Beyond classroom culture and risk-taking, Farr discusses other reasons why classroom celebrations were important: academic achievement, equalization of social status, class discipline, enjoyment of students, and finding joy and personal meaning in teaching. Imagine if we built our students up and encouraged risk-taking, what kind of writers would be sitting in the classroom.
Why We Should Celebrate Achievements During the Writing Process
In her book Celebrating Writers, author Ruth Ayres discusses the important difference between celebration and publishing: celebration is about the writer and is done throughout the process but publishing is part of the writing process and is about the writing piece. She also points out the important messages that are sent to writers during the process of celebration. Here are a few that she discusses in her book:
- The writer is more important than the writing. – We want the writer to see the growth and progress they are making through their writing piece.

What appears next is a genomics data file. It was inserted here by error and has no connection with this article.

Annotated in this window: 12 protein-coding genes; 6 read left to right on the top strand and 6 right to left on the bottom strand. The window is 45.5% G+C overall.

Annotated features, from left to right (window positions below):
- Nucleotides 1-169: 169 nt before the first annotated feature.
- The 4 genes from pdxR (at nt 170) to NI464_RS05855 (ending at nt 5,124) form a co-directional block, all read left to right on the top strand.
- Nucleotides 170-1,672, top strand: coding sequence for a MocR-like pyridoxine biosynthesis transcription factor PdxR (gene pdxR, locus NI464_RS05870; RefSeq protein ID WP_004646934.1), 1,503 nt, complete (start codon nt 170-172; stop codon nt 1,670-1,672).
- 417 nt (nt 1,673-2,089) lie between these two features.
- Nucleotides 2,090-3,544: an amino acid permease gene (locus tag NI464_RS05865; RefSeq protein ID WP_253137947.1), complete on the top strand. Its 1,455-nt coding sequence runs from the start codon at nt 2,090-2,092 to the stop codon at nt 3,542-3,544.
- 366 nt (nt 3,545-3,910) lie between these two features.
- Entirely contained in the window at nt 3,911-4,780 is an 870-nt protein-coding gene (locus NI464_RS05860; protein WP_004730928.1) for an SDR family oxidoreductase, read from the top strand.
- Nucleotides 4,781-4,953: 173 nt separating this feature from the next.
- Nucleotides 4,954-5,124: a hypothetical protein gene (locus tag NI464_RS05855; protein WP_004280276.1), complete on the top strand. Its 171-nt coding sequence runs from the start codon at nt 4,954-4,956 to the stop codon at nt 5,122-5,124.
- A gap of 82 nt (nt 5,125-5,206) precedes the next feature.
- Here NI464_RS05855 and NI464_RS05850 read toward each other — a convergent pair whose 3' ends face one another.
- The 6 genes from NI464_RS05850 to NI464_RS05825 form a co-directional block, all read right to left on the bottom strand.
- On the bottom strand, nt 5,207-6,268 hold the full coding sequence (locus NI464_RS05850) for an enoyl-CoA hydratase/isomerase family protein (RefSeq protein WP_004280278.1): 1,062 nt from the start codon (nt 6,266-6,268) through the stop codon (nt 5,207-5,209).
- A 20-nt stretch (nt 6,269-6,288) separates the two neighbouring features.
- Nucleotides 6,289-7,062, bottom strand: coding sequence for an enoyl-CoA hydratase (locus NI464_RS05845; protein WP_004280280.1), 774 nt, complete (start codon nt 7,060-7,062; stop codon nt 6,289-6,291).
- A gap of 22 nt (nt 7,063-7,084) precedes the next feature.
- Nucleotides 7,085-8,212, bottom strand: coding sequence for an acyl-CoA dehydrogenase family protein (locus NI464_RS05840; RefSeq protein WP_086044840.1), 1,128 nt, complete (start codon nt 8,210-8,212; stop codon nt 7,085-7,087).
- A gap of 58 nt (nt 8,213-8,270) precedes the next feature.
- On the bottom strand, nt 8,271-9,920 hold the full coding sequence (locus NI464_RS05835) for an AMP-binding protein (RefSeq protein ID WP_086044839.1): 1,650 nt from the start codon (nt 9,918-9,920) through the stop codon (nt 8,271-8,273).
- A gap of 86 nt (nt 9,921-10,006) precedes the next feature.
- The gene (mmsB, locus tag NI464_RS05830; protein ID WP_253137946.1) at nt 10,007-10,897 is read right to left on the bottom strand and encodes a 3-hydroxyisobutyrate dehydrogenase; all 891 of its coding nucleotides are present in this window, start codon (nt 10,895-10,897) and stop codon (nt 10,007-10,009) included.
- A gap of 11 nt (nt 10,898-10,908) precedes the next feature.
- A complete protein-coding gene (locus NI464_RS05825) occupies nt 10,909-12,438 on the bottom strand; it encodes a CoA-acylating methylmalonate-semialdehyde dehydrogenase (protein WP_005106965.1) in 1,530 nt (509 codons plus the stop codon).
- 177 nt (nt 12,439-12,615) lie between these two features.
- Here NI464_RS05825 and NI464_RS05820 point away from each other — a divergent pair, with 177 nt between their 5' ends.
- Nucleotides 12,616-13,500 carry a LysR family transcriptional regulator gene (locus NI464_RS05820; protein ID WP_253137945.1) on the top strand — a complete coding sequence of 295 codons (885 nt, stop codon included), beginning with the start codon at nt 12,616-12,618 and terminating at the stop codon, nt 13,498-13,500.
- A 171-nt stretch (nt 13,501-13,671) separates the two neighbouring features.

- Learning and growing writers are the ultimate goal. – Taking risks, playing around in the writing space, and testing conventions and grammar are all part of learning the writing process and getting students to know their own writer’s voice.
- Everyone has a story to share. – It is imperative students learn they have a voice and story to share with the world. That doesn’t necessarily mean they become famous authors, but more about learning words have power.
How to Celebrate Achievements in the Classroom
In order to properly honor student achievement in class, teachers must make the time to do so during class. This can seem cumbersome to many as we are always faced with “We have so much to do!”, but I assure you that it can be done effectively. Here are some useful ideas on how to incorporate celebrations in class:
- At the end of the day – In Kelly Gallagher and Penny Kittle’s book 180 Days, the two teachers describe what their day (and year) looks like, which is very helpful for teachers to structure their class. They advocate for the end of each day to include a celebration of beautiful words or writing. The teacher, or students, would share their or a peer’s writing that really moved them. Sharing each other’s writing in this context can really boost a student’s self-esteem and encourage them throughout the writing process.